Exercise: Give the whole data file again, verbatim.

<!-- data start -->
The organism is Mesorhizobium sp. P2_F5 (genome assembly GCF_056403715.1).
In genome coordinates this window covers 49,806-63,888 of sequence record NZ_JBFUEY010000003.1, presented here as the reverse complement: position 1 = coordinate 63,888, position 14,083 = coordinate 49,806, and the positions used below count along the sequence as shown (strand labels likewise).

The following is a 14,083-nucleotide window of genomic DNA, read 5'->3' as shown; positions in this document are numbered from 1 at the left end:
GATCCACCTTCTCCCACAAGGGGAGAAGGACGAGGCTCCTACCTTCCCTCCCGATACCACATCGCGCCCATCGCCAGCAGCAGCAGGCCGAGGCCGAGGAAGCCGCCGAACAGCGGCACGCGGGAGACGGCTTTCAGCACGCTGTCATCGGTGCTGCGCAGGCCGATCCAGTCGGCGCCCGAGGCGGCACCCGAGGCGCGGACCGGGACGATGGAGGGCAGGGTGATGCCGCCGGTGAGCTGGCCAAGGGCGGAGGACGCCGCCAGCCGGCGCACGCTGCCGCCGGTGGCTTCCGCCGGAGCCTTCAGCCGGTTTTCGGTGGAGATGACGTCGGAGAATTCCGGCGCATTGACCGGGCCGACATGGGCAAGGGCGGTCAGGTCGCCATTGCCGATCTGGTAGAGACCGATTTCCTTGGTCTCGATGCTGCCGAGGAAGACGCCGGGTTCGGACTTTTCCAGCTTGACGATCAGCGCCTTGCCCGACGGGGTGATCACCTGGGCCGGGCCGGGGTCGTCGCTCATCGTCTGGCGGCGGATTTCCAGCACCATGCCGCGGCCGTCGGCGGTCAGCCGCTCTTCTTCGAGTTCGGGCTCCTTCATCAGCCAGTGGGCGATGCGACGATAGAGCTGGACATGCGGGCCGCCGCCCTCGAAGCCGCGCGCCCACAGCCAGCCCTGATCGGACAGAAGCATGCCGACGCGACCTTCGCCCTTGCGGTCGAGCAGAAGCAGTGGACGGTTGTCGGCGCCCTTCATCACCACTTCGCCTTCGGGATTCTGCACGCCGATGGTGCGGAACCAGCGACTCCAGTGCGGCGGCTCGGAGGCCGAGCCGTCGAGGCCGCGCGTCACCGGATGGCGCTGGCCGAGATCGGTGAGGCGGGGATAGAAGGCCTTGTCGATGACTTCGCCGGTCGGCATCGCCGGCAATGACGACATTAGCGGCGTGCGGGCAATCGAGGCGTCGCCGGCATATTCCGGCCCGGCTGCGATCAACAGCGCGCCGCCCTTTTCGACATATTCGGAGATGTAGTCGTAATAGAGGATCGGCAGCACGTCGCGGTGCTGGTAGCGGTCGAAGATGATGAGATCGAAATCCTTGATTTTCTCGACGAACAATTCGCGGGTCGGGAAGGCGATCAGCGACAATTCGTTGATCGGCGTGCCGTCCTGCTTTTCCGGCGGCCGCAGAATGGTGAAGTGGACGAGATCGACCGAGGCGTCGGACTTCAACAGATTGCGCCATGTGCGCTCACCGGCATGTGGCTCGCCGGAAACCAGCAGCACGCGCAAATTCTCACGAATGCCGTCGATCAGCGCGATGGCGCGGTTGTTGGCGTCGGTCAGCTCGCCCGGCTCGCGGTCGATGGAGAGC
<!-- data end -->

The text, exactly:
The organism is Mesorhizobium sp. P2_F5 (genome assembly GCF_056403715.1).
In genome coordinates this window covers 49,806-63,888 of sequence record NZ_JBFUEY010000003.1, presented here as the reverse complement: position 1 = coordinate 63,888, position 14,083 = coordinate 49,806, and the positions used below count along the sequence as shown (strand labels likewise).

The following is a 14,083-nucleotide window of genomic DNA, read 5'->3' as shown; positions in this document are numbered from 1 at the left end:
GATCCACCTTCTCCCACAAGGGGAGAAGGACGAGGCTCCTACCTTCCCTCCCGATACCACATCGCGCCCATCGCCAGCAGCAGCAGGCCGAGGCCGAGGAAGCCGCCGAACAGCGGCACGCGGGAGACGGCTTTCAGCACGCTGTCATCGGTGCTGCGCAGGCCGATCCAGTCGGCGCCCGAGGCGGCACCCGAGGCGCGGACCGGGACGATGGAGGGCAGGGTGATGCCGCCGGTGAGCTGGCCAAGGGCGGAGGACGCCGCCAGCCGGCGCACGCTGCCGCCGGTGGCTTCCGCCGGAGCCTTCAGCCGGTTTTCGGTGGAGATGACGTCGGAGAATTCCGGCGCATTGACCGGGCCGACATGGGCAAGGGCGGTCAGGTCGCCATTGCCGATCTGGTAGAGACCGATTTCCTTGGTCTCGATGCTGCCGAGGAAGACGCCGGGTTCGGACTTTTCCAGCTTGACGATCAGCGCCTTGCCCGACGGGGTGATCACCTGGGCCGGGCCGGGGTCGTCGCTCATCGTCTGGCGGCGGATTTCCAGCACCATGCCGCGGCCGTCGGCGGTCAGCCGCTCTTCTTCGAGTTCGGGCTCCTTCATCAGCCAGTGGGCGATGCGACGATAGAGCTGGACATGCGGGCCGCCGCCCTCGAAGCCGCGCGCCCACAGCCAGCCCTGATCGGACAGAAGCATGCCGACGCGACCTTCGCCCTTGCGGTCGAGCAGAAGCAGTGGACGGTTGTCGGCGCCCTTCATCACCACTTCGCCTTCGGGATTCTGCACGCCGATGGTGCGGAACCAGCGACTCCAGTGCGGCGGCTCGGAGGCCGAGCCGTCGAGGCCGCGCGTCACCGGATGGCGCTGGCCGAGATCGGTGAGGCGGGGATAGAAGGCCTTGTCGATGACTTCGCCGGTCGGCATCGCCGGCAATGACGACATTAGCGGCGTGCGGGCAATCGAGGCGTCGCCGGCATATTCCGGCCCGGCTGCGATCAACAGCGCGCCGCCCTTTTCGACATATTCGGAGATGTAGTCGTAATAGAGGATCGGCAGCACGTCGCGGTGCTGGTAGCGGTCGAAGATGATGAGATCGAAATCCTTGATTTTCTCGACGAACAATTCGCGGGTCGGGAAGGCGATCAGCGACAATTCGTTGATCGGCGTGCCGTCCTGCTTTTCCGGCGGCCGCAGAATGGTGAAGTGGACGAGATCGACCGAGGCGTCGGACTTCAACAGATTGCGCCATGTGCGCTCACCGGCATGTGGCTCGCCGGAAACCAGCAGCACGCGCAAATTCTCACGAATGCCGTCGATCAGCGCGATGGCGCGGTTGTTGGCGTCGGTCAGCTCGCCCGGCTCGCGGTCGATGGAGAGC